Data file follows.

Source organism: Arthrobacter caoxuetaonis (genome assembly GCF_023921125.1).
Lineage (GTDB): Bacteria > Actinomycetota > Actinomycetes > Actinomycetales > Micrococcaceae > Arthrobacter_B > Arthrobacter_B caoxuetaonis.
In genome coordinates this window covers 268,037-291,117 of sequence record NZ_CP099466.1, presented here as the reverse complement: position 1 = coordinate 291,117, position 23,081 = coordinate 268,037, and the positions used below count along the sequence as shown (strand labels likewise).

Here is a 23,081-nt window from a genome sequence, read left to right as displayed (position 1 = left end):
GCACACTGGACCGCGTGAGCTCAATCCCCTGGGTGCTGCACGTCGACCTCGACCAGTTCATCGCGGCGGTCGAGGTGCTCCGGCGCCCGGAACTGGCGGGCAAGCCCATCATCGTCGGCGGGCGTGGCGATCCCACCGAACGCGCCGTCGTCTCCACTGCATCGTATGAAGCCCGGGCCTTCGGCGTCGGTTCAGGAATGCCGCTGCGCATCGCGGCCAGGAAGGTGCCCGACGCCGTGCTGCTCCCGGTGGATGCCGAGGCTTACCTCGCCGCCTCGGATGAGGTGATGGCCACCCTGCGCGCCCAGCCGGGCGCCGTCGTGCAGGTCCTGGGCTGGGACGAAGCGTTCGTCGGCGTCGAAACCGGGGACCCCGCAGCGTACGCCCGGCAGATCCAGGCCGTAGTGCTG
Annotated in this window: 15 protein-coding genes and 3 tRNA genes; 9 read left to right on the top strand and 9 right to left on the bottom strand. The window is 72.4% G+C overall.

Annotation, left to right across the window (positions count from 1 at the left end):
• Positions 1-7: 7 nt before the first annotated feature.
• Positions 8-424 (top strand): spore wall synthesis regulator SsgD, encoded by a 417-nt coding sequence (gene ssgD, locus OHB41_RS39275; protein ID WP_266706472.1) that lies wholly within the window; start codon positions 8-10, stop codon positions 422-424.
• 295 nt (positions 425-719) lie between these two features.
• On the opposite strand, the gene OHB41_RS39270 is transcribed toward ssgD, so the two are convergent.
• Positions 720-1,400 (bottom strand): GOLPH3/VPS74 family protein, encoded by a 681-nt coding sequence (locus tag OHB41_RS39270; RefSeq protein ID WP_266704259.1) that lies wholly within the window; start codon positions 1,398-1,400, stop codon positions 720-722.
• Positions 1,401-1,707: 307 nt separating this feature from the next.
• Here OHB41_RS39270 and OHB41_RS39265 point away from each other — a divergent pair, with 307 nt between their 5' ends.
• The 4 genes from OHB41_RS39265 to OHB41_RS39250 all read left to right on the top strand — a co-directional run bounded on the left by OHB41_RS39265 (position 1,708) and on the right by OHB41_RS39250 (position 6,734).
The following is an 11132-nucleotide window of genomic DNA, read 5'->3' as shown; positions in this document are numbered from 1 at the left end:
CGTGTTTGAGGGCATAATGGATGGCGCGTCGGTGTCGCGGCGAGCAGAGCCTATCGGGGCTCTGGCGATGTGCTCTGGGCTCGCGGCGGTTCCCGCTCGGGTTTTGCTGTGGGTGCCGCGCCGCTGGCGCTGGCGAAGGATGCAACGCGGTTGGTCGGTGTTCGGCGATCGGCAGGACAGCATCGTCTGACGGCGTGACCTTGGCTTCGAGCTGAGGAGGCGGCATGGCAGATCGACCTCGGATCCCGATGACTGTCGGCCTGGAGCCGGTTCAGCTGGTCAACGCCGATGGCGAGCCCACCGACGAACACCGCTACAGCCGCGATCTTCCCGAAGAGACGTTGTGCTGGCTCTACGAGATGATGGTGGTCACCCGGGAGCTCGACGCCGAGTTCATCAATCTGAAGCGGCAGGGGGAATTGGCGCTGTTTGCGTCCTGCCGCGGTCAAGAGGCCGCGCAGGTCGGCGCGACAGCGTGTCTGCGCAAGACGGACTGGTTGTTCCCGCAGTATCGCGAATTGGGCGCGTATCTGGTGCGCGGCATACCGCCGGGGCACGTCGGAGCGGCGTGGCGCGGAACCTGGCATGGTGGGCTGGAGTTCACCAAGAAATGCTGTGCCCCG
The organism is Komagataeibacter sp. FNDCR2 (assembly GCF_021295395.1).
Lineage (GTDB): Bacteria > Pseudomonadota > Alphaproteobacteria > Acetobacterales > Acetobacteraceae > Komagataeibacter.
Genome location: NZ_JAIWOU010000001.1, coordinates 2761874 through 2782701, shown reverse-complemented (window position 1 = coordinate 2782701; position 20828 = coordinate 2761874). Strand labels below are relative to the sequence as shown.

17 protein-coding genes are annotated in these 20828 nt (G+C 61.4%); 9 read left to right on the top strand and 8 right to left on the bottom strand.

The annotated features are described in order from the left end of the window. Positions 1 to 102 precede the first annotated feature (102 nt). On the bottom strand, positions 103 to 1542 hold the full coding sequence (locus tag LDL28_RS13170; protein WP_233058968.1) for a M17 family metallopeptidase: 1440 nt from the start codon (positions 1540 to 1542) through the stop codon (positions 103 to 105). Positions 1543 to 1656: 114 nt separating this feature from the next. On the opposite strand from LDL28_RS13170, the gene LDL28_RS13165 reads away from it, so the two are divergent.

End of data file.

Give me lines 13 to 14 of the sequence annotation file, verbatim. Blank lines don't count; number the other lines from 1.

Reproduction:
• Positions 1,401-1,707: 307 nt separating this feature from the next.
• Here OHB41_RS39270 and OHB41_RS39265 point away from each other — a divergent pair, with 307 nt between their 5' ends.